The Federal Bureau of Investigation is probing subprime lender Countrywide Financial Corp. for possible securities fraud, according to law-enforcement officials and finance-industry executives, the Wall Street Journal rerpots.


The inquiry involves whether company officials made misrepresentations about the company's financial position and the quality of its mortgage loans in securities filings, four people with knowledge of the matter said. It is at an early stage, they emphasized.


"We are not aware of an investigation being conducted by the FBI," Countrywide spokeswoman Jumana Bauwens said in an e-mail. A spokesman for Bank of America Corp., which is in the midst of acquiring Countrywide, declined to comment.


Fifteen other subprime companies also are under scrutiny by federal agents and prosecutors in a broad look at the subprime industry sparked by huge losses on residential mortgages and the securities used to fund them. The investigations are examining mortgage-origination fraud, conflicts of interest and undisclosed relationships within the industry, and the practices used to package mortgage-backed securities for sale to investors.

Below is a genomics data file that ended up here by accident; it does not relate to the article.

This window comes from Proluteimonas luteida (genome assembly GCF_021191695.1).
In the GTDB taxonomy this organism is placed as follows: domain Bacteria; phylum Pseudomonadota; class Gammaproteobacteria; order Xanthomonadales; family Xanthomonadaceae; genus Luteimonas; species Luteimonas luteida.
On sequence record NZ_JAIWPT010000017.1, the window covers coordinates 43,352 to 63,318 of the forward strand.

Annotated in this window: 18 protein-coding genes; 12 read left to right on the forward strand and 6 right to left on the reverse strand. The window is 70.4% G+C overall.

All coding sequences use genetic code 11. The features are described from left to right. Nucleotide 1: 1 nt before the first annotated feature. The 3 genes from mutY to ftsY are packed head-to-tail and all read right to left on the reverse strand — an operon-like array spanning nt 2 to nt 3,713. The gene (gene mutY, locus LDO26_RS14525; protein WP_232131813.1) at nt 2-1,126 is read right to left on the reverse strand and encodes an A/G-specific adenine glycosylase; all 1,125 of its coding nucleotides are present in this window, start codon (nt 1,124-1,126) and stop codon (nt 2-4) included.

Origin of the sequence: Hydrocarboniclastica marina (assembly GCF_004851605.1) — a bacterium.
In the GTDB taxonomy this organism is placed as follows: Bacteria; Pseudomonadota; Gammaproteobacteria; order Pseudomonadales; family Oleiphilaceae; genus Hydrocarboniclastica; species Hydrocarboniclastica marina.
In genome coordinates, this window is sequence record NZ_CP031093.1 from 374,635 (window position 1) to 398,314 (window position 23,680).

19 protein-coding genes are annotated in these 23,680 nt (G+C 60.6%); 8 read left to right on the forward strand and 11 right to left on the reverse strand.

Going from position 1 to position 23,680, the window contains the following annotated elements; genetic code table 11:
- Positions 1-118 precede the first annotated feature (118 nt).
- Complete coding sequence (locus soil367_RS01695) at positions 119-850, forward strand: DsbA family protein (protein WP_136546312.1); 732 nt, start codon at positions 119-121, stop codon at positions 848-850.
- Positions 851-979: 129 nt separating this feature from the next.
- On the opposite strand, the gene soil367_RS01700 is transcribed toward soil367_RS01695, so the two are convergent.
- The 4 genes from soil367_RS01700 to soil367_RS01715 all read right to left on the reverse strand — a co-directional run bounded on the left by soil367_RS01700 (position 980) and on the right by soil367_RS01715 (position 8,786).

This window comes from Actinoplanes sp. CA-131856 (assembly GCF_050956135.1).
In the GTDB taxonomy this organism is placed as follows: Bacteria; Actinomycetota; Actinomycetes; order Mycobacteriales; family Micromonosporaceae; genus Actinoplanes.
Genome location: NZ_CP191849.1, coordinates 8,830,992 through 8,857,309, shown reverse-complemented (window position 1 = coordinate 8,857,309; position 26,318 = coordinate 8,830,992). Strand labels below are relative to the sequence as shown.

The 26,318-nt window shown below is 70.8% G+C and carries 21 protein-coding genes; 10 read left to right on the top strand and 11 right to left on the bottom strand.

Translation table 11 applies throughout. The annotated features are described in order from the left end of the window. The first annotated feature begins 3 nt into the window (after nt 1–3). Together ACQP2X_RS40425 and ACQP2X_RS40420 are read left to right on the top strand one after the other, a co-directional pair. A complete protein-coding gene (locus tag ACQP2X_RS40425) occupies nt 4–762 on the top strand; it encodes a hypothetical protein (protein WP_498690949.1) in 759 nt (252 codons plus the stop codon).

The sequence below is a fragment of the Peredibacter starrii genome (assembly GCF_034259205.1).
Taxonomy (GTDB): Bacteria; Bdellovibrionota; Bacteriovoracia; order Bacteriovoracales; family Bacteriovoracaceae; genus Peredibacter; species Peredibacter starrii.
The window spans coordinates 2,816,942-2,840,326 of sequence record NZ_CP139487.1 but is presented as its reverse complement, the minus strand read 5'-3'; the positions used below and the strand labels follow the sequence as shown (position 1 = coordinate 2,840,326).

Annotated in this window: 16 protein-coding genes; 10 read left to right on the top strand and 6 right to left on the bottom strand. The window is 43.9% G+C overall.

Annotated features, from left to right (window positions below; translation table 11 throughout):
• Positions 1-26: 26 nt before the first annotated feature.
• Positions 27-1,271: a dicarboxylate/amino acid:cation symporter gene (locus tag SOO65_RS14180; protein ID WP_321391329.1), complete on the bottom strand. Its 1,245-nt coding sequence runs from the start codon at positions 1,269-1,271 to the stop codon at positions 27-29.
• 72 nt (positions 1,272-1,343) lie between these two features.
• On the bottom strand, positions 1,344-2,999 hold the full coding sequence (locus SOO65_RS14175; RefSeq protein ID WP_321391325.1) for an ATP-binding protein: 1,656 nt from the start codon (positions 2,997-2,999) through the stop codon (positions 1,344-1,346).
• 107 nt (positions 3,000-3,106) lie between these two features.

Countrywide issued more than $100 billion in mortgage-backed securities between 2004 and 2007, according to the newsletter Asset Backed Alert. More than two dozen Wall Street firms helped construct those deals, making it possible that some of them will also face law-enforcement scrutiny.


While Countrywide is based in Calabasas, Calif., near Los Angeles, the inquiry is being handled in New York and overseen in Washington, people familiar with the matter said. Federal prosecutors in New York have primary jurisdiction over securities-fraud cases, while FBI and Justice Department officials are coordinating the subprime probes here.

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